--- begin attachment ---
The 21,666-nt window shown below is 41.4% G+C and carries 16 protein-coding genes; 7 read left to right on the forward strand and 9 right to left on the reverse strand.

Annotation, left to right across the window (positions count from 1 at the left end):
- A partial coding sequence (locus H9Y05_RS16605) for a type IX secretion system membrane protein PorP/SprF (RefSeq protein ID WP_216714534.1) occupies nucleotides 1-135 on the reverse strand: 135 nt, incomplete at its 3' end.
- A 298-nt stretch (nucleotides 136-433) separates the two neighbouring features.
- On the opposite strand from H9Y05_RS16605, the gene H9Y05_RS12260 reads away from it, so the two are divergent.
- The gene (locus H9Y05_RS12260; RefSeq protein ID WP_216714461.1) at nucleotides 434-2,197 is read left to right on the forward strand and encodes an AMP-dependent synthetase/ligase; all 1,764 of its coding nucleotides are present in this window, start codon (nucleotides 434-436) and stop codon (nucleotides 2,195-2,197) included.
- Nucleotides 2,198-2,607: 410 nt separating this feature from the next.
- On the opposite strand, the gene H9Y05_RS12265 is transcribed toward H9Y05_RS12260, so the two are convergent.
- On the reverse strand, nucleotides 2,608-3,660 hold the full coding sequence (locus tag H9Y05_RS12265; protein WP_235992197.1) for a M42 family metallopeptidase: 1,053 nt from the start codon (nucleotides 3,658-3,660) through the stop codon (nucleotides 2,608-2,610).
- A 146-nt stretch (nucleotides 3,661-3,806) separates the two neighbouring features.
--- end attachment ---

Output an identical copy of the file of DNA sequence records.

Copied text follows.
The 21,666-nt window shown below is 41.4% G+C and carries 16 protein-coding genes; 7 read left to right on the forward strand and 9 right to left on the reverse strand.

Annotation, left to right across the window (positions count from 1 at the left end):
- A partial coding sequence (locus H9Y05_RS16605) for a type IX secretion system membrane protein PorP/SprF (RefSeq protein ID WP_216714534.1) occupies nucleotides 1-135 on the reverse strand: 135 nt, incomplete at its 3' end.
- A 298-nt stretch (nucleotides 136-433) separates the two neighbouring features.
- On the opposite strand from H9Y05_RS16605, the gene H9Y05_RS12260 reads away from it, so the two are divergent.
- The gene (locus H9Y05_RS12260; RefSeq protein ID WP_216714461.1) at nucleotides 434-2,197 is read left to right on the forward strand and encodes an AMP-dependent synthetase/ligase; all 1,764 of its coding nucleotides are present in this window, start codon (nucleotides 434-436) and stop codon (nucleotides 2,195-2,197) included.
- Nucleotides 2,198-2,607: 410 nt separating this feature from the next.
- On the opposite strand, the gene H9Y05_RS12265 is transcribed toward H9Y05_RS12260, so the two are convergent.
- On the reverse strand, nucleotides 2,608-3,660 hold the full coding sequence (locus tag H9Y05_RS12265; protein WP_235992197.1) for a M42 family metallopeptidase: 1,053 nt from the start codon (nucleotides 3,658-3,660) through the stop codon (nucleotides 2,608-2,610).
- A 146-nt stretch (nucleotides 3,661-3,806) separates the two neighbouring features.